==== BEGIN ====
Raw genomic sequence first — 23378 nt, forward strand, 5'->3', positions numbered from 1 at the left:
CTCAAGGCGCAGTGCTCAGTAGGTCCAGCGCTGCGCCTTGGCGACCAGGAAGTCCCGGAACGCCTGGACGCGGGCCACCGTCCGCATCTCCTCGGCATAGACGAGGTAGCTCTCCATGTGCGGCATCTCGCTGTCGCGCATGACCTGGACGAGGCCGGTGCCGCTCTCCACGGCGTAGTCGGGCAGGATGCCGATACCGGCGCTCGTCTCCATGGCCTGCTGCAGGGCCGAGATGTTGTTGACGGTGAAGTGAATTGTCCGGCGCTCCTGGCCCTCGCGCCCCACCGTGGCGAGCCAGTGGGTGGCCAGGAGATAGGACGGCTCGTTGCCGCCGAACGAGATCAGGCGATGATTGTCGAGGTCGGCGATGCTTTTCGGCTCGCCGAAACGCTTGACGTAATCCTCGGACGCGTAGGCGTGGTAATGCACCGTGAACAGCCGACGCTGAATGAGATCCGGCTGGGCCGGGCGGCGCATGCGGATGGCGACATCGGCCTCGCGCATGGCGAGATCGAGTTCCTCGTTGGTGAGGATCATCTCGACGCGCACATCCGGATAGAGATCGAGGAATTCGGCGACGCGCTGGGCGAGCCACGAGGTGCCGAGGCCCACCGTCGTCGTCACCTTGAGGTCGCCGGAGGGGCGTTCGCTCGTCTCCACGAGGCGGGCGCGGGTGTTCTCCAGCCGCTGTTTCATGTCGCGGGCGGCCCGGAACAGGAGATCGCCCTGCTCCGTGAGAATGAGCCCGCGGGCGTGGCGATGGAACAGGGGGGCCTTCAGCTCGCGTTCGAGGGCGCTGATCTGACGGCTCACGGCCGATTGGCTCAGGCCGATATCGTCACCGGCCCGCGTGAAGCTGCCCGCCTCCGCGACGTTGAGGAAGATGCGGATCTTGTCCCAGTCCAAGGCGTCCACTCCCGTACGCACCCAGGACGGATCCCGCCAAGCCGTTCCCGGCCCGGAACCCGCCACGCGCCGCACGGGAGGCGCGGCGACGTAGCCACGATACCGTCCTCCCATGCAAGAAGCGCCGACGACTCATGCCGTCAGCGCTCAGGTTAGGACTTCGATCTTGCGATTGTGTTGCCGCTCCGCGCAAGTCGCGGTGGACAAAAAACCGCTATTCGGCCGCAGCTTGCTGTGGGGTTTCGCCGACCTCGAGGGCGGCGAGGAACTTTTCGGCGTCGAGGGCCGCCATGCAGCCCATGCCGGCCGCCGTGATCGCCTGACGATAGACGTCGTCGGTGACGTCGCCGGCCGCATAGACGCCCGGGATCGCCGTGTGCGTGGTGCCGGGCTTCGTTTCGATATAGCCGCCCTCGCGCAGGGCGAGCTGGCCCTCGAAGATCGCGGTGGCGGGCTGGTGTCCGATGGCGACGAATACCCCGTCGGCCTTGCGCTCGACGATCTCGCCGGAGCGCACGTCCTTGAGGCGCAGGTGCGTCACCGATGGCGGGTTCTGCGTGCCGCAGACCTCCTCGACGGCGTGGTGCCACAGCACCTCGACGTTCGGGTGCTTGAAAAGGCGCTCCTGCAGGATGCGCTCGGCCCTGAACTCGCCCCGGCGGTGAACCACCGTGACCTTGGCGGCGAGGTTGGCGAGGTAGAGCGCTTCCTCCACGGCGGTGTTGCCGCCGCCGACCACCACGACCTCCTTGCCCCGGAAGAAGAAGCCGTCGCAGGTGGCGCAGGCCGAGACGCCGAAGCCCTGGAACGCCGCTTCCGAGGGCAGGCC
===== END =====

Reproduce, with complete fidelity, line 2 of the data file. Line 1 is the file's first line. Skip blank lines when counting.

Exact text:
CTCAAGGCGCAGTGCTCAGTAGGTCCAGCGCTGCGCCTTGGCGACCAGGAAGTCCCGGAACGCCTGGACGCGGGCCACCGTCCGCATCTCCTCGGCATAGACGAGGTAGCTCTCCATGTGCGGCATCTCGCTGTCGCGCATGACCTGGACGAGGCCGGTGCCGCTCTCCACGGCGTAGTCGGGCAGGATGCCGATACCGGCGCTCGTCTCCATGGCCTGCTGCAGGGCCGAGATGTTGTTGACGGTGAAGTGAATTGTCCGGCGCTCCTGGCCCTCGCGCCCCACCGTGGCGAGCCAGTGGGTGGCCAGGAGATAGGACGGCTCGTTGCCGCCGAACGAGATCAGGCGATGATTGTCGAGGTCGGCGATGCTTTTCGGCTCGCCGAAACGCTTGACGTAATCCTCGGACGCGTAGGCGTGGTAATGCACCGTGAACAGCCGACGCTGAATGAGATCCGGCTGGGCCGGGCGGCGCATGCGGATGGCGACATCGGCCTCGCGCATGGCGAGATCGAGTTCCTCGTTGGTGAGGATCATCTCGACGCGCACATCCGGATAGAGATCGAGGAATTCGGCGACGCGCTGGGCGAGCCACGAGGTGCCGAGGCCCACCGTCGTCGTCACCTTGAGGTCGCCGGAGGGGCGTTCGCTCGTCTCCACGAGGCGGGCGCGGGTGTTCTCCAGCCGCTGTTTCATGTCGCGGGCGGCCCGGAACAGGAGATCGCCCTGCTCCGTGAGAATGAGCCCGCGGGCGTGGCGATGGAACAGGGGGGCCTTCAGCTCGCGTTCGAGGGCGCTGATCTGACGGCTCACGGCCGATTGGCTCAGGCCGATATCGTCACCGGCCCGCGTGAAGCTGCCCGCCTCCGCGACGTTGAGGAAGATGCGGATCTTGTCCCAGTCCAAGGCGTCCACTCCCGTACGCACCCAGGACGGATCCCGCCAAGCCGTTCCCGGCCCGGAACCCGCCACGCGCCGCACGGGAGGCGCGGCGACGTAGCCACGATACCGTCCTCCCATGCAAGAAGCGCCGACGACTCATGCCGTCAGCGCTCAGGTTAGGACTTCGATCTTGCGATTGTGTTGCCGCTCCGCGCAAGTCGCGGTGGACAAAAAACCGCTATTCGGCCGCAGCTTGCTGTGGGGTTTCGCCGACCTCGAGGGCGGCGAGGAACTTTTCGGCGTCGAGGGCCGCCATGCAGCCCATGCCGGCCGCCGTGATCGCCTGACGATAGACGTCGTCGGTGACGTCGCCGGCCGCATAGACGCCCGGGATCGCCGTGTGCGTGGTGCCGGGCTTCGTTTCGATATAGCCGCCCTCGCGCAGGGCGAGCTGGCCCTCGAAGATCGCGGTGGCGGGCTGGTGTCCGATGGCGACGAATACCCCGTCGGCCTTGCGCTCGACGATCTCGCCGGAGCGCACGTCCTTGAGGCGCAGGTGCGTCACCGATGGCGGGTTCTGCGTGCCGCAGACCTCCTCGACGGCGTGGTGCCACAGCACCTCGACGTTCGGGTGCTTGAAAAGGCGCTCCTGCAGGATGCGCTCGGCCCTGAACTCGCCCCGGCGGTGAACCACCGTGACCTTGGCGGCGAGGTTGGCGAGGTAGAGCGCTTCCTCCACGGCGGTGTTGCCGCCGCCGACCACCACGACCTCCTTGCCCCGGAAGAAGAAGCCGTCGCAGGTGGCGCAGGCCGAGACGCCGAAGCCCTGGAACGCCGCTTCCGAGGGCAGGCC